A script this fresh and modern may not suit the original Greek mythology, but it certainly relates it perfectly to the modern day—and no character represents this better than villain Hades, portrayed brilliantly by James Woods. He upstages every other character in the film, without exception, setting him up to align with Maleficent as the best and most charismatic Disney villains. The beauty of this film is that it came at a time when animation styles were becoming more and more realistic, detailed to a degree audiences had never seen before. Suddenly, with Hercules, a color-blocked, simple animation was embraced—and it paid off in spades.

Likely one of the most creative Disney films to come out of the nineties, it may also be the funniest. A lot of that is credited to James Woods, but DeVito delivers a one-two punch of comedy and emotional sweetness you wouldn't expect. I still tear up every time that guy says "Hey look, it's Phil's boy." *sniff* It may suffer from over-exaggeration, both in visuals and performance, at times, but placed alongside a catchy soundtrack using fantastic Broadway voice talent (Susan Egan as Meg, and Roger Bart singing Young Hercules!), it's hard to ignore an animated movie this successfully playful and clever. A surprise standout in a decade full of cinema's greatest cartoon features.

Rating: ★★★½ / 5 stars
Watched: Netflix
Seen Before: Yes

265 / 365: Clueless (1995)
© Paramount Pictures

You guys, it happened. Clueless has started to show its age. Still the classic high school story you know and love, just a bit less timeless. Having seen it an estimated 20+ times, I'm as surprised as you are about this. But that doesn't mean it isn't still everyone's favorite nineties teen comedy.

Cher Horowitz (Alicia Silverstone) is a 15-year-old Beverly Hills rich kid, sharing the "most popular girl in school" title with her best friend, Dionne (Stacey Dash). On the surface, Cher plays her ditzy, helpless role to a "T," leaning into a superficiality that appears to be the only aspect of her personality. That is until her true colors start to creep out, revealing an intelligent, strategic mind underneath all that lipgloss and mousse, when she makes a commitment to bettering the lives of those around her. From finding love for two lonely teachers to taking the clueless new girl at school, Tai (Brittany Murphy), under her wing of popularity, Cher begins to discover that it may be her in need of a life makeover.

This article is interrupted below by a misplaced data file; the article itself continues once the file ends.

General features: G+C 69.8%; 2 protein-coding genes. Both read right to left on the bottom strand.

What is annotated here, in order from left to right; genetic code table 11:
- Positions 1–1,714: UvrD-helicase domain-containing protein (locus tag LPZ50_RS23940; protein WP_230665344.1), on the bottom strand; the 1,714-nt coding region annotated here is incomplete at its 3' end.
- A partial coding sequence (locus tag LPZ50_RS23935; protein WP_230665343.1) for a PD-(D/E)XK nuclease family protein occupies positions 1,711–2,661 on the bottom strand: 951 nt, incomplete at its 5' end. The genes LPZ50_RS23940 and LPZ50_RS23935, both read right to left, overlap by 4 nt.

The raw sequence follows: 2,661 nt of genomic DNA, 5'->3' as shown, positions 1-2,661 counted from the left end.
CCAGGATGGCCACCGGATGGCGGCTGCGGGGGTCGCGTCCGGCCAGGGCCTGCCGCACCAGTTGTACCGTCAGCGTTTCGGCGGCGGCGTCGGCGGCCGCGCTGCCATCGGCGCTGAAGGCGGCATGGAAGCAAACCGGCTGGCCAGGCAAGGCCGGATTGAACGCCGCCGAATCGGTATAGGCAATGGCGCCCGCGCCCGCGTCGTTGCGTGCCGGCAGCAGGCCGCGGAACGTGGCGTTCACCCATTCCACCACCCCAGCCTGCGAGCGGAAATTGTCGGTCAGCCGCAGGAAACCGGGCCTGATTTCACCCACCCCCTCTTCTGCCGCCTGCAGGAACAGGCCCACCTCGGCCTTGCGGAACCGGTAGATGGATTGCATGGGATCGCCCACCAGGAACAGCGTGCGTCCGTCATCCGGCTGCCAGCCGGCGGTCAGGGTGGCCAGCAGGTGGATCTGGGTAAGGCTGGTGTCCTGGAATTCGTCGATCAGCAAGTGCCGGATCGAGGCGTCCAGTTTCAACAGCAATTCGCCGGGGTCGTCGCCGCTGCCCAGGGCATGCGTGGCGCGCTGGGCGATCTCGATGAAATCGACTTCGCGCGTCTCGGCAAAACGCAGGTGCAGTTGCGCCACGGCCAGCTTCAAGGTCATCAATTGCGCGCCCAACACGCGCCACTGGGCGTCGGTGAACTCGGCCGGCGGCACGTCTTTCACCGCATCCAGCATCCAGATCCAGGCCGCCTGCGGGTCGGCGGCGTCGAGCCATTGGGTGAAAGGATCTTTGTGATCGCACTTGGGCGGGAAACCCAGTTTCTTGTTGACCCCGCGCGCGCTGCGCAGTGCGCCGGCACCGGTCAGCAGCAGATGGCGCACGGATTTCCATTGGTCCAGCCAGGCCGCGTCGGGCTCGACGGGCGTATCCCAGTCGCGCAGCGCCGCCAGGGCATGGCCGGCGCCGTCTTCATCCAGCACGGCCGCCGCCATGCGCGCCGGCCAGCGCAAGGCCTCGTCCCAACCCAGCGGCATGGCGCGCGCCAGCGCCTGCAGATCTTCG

The incredible truth about Clueless is that it's relatively plot-less. This was a fact I always noticed, and I thought it impressive that the film was still good despite this fact. A girl hanging out with and trying to set up her friends isn't exactly a recipe for conflict and character arcs, regardless of how many times you remind me it's based loosely on Jane Austen's Emma. Regardless of the intention, it's a film structured like multiple vignettes, sequences that aim to serve Cher's current initiative—be it finding a boyfriend for Tai, or trying to get her driver's license, all of it is pieced together with only a thinly-veiled plot string binding it.

Don't get me wrong, that thin plot is a major driver in revealing a slew of fascinating characters, all of whom have a purpose in informing Cher's life—her problems (Elton/Jeremy Sisto) and her solutions (Josh/Paul Rudd). We're also talking about a film that introduced an entire vocabulary of slang phrases to the American vernacular, words so ingrained in our culture we could scarcely harken back to their origins. But it was Amy Heckerling and the brilliant Clueless that did it. I could talk for ages about the quotability of this film, the Los Angeles callbacks that make it impossible for me to drive by Olympic Blvd without saying, out loud in Tai's thick New York accent, "I live above Olympic." Or pronounce "Sun Valley" exactly like Cher does in her disheartened state every time I see a bus driving through North Hollywood headed straight there.

There isn't a line in Heckerling's script that isn't delivered with absolute perfection, and that's what makes this film so incredible, despite how dated it truly is. It's a snapshot in time, where we were all listening to our Cranberries CDs, wearing tie-dye, and swooning over Mel Gibson in Hamlet. Now, we can all marvel at an ageless Paul Rudd and lament the tragedy of Brittany Murphy's passing, remembering just how freakin' amazing she really was. I couldn't be more grateful that a movie existed than Clueless—it informed so much of my teenage optimism and delusion. The most culturally important movie of the nineties.

Rating: ★★★★ / 5 stars
Watched: DVD
Seen Before: Yes